She cuts the edge of the lawn with the tiniest of scissors, each spear a strand of thread dripping of weld and woad. Between concrete and harvest she kneels towards ache and atrophy. She makes an art of the contrast that rests in that barrier. Float and crust and cool and keep. She weaves the words, “I am like you,” her voice the velvety slope. The sun at her sweaty neck burns its mark into her skin. Cut, cut, cut, and patch. Each gash and slit of yellow nubs releases abundant bitter milk. Warp and weft and dream and sleep. Bloated toads heave in the dirt, discarded buried beating hearts.
Dogwood petals fill the gutters like a fluttering snowdrift. See the women scurry, living sacramentals, unlocked from each box. A rush of brooms and rakes sweep and scrape, purging all proof of the fleeting blooms. On low branches the skinks bask in the sun, speaking their own truth and untruth, flicking their blue tails as they turn away. Hoses uncoil to wash the gutters clean. Pinned to the sky, above the tree, a mass of bumblebees hovers and hums. Along the edge of the hill below there comes a quiet crash. Children crush plastic birds and doll hands to meet the flood of petals flowing towards the sewage drain. So soon the street is the clearest gray. Only a shadow of tree remains. Running up the hill the children pluck the skinks from the dry bark. Each box locks again. Curls glisten under glowing clouds. Thin blue worms twitch, pinched between tiny fingers and thumbs.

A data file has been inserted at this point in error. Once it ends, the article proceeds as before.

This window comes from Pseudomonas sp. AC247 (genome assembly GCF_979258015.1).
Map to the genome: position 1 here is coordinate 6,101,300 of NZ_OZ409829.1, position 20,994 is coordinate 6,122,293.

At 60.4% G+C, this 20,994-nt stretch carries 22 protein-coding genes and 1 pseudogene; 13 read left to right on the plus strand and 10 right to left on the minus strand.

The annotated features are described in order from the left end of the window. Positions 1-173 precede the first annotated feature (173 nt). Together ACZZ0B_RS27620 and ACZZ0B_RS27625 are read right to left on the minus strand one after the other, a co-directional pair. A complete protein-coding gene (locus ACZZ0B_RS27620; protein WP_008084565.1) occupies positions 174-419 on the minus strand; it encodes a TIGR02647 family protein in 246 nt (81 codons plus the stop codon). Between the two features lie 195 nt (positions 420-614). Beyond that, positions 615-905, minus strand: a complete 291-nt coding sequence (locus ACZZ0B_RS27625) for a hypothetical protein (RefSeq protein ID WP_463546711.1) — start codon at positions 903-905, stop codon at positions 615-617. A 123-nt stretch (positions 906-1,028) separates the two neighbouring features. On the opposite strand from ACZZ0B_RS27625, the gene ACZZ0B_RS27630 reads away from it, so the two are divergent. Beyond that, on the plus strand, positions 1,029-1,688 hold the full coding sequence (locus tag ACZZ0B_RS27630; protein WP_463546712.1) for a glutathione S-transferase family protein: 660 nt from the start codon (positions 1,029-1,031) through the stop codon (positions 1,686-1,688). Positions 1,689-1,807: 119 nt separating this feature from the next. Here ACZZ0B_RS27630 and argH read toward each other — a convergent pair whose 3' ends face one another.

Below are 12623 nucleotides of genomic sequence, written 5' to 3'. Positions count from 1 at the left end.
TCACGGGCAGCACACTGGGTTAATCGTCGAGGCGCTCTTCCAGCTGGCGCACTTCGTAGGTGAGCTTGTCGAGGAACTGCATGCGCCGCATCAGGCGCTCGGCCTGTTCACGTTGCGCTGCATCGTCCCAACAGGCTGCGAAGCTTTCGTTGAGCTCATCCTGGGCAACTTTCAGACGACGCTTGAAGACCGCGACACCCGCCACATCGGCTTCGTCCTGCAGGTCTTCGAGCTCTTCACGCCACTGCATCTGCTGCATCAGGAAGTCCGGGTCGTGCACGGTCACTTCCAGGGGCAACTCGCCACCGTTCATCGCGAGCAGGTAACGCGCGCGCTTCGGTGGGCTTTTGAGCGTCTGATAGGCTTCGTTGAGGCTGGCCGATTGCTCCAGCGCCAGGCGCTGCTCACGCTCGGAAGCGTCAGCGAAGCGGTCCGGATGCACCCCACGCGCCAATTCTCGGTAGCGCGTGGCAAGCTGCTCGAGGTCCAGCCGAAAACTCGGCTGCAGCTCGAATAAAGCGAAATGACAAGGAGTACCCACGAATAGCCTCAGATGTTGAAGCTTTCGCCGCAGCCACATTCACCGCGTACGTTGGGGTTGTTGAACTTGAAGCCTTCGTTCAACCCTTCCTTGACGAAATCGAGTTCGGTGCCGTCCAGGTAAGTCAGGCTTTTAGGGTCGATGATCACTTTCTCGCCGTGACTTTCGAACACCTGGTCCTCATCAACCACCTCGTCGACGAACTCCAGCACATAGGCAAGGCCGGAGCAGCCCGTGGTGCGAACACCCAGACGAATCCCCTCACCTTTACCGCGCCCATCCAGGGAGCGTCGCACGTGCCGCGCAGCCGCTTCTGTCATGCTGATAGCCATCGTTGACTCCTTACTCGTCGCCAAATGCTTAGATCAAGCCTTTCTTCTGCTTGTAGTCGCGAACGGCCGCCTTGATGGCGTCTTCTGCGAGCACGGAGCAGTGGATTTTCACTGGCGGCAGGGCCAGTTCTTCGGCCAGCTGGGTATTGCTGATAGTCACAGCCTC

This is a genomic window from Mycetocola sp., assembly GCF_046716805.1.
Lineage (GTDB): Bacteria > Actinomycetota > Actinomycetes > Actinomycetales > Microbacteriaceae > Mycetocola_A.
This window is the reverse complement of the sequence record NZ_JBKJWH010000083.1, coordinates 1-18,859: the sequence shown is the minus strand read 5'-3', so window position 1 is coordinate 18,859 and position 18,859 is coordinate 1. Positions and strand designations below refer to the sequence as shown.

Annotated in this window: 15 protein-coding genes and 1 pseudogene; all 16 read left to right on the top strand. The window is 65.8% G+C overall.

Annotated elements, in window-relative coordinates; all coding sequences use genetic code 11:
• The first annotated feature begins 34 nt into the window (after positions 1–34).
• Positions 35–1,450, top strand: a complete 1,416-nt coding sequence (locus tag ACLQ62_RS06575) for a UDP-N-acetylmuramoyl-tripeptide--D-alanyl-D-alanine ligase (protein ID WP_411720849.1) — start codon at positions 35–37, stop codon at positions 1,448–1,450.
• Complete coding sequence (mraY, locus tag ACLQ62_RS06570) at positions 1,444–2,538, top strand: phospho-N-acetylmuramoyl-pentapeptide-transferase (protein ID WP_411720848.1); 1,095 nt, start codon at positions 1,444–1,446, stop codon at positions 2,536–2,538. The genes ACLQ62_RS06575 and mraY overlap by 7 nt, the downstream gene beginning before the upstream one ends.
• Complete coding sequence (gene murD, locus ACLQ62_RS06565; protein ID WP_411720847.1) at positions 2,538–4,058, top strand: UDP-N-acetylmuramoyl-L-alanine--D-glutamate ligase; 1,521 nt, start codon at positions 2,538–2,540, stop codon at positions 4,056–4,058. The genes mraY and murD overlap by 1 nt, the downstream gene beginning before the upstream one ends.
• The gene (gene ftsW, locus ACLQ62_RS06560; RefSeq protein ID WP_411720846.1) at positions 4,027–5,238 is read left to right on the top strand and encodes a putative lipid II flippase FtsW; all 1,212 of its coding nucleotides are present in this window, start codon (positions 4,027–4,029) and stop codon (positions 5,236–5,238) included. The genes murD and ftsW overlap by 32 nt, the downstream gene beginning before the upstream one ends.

Two women in one and neither one ever whole. Your husband is your child. I know this. I think of your two hearts, your one eyebrow, the miscarriage of your marriage. There is blood on your skirt. I walk the winding staircase to the tanning salon. You are there in your Mexican headdress, so elaborate. I see you, dancing your joy with your wooden leg. Your skin is bathed in brown like the color mine becomes when we massage it with wet coffee grounds. What a mess we make. Goats are chewing the receptionist’s hair. At her desk, I stop, but you turn the corner. I see you, drawn to Diego’s belly. You think home is in that place, that man. Get away from him. Come with me. We will run from his painted men. Their hands are too large and they are too pleased with themselves. Later I will be sunburned. It will be good then. You will bathe me with cool wet lavender and chamomile oils, almond oil. You will put honey and mashed bananas on my skin. The light on the water will reflect on the walls like sunlight through the clouds above the Sierra Madre. The long white bulbs become green through my lenses. I put myself into this oven and think of you, the way you baked after you were dead. They say your corpse rose suddenly, snapped, sat straight up from the heat of it. Your final self portrait, you haloed by a ring of flames. I see you, as they said, smiling in the center of a sunflower.